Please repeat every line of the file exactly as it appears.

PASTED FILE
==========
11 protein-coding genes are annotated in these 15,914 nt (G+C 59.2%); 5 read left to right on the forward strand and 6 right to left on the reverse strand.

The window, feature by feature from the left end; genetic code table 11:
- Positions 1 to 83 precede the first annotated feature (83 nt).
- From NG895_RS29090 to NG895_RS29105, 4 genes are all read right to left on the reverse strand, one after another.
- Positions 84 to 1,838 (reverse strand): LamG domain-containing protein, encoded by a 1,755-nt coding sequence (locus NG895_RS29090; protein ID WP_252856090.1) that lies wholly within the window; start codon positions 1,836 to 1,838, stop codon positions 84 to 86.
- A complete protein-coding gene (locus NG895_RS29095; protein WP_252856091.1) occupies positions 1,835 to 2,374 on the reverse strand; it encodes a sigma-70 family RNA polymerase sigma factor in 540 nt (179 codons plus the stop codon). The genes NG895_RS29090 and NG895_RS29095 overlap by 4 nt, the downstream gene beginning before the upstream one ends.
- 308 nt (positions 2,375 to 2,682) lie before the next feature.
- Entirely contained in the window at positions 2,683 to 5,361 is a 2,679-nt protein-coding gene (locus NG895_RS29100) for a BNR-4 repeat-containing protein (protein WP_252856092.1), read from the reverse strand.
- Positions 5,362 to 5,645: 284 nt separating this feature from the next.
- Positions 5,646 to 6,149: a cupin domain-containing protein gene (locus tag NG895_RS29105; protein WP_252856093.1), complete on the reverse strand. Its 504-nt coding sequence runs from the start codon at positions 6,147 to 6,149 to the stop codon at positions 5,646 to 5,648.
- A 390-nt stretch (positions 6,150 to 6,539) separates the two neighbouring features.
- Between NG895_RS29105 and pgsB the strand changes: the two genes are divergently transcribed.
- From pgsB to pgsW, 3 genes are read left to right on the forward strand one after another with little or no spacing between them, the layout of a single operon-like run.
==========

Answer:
11 protein-coding genes are annotated in these 15,914 nt (G+C 59.2%); 5 read left to right on the forward strand and 6 right to left on the reverse strand.

The window, feature by feature from the left end; genetic code table 11:
- Positions 1 to 83 precede the first annotated feature (83 nt).
- From NG895_RS29090 to NG895_RS29105, 4 genes are all read right to left on the reverse strand, one after another.
- Positions 84 to 1,838 (reverse strand): LamG domain-containing protein, encoded by a 1,755-nt coding sequence (locus NG895_RS29090; protein ID WP_252856090.1) that lies wholly within the window; start codon positions 1,836 to 1,838, stop codon positions 84 to 86.
- A complete protein-coding gene (locus NG895_RS29095; protein WP_252856091.1) occupies positions 1,835 to 2,374 on the reverse strand; it encodes a sigma-70 family RNA polymerase sigma factor in 540 nt (179 codons plus the stop codon). The genes NG895_RS29090 and NG895_RS29095 overlap by 4 nt, the downstream gene beginning before the upstream one ends.
- 308 nt (positions 2,375 to 2,682) lie before the next feature.
- Entirely contained in the window at positions 2,683 to 5,361 is a 2,679-nt protein-coding gene (locus NG895_RS29100) for a BNR-4 repeat-containing protein (protein WP_252856092.1), read from the reverse strand.
- Positions 5,362 to 5,645: 284 nt separating this feature from the next.
- Positions 5,646 to 6,149: a cupin domain-containing protein gene (locus tag NG895_RS29105; protein WP_252856093.1), complete on the reverse strand. Its 504-nt coding sequence runs from the start codon at positions 6,147 to 6,149 to the stop codon at positions 5,646 to 5,648.
- A 390-nt stretch (positions 6,150 to 6,539) separates the two neighbouring features.
- Between NG895_RS29105 and pgsB the strand changes: the two genes are divergently transcribed.
- From pgsB to pgsW, 3 genes are read left to right on the forward strand one after another with little or no spacing between them, the layout of a single operon-like run.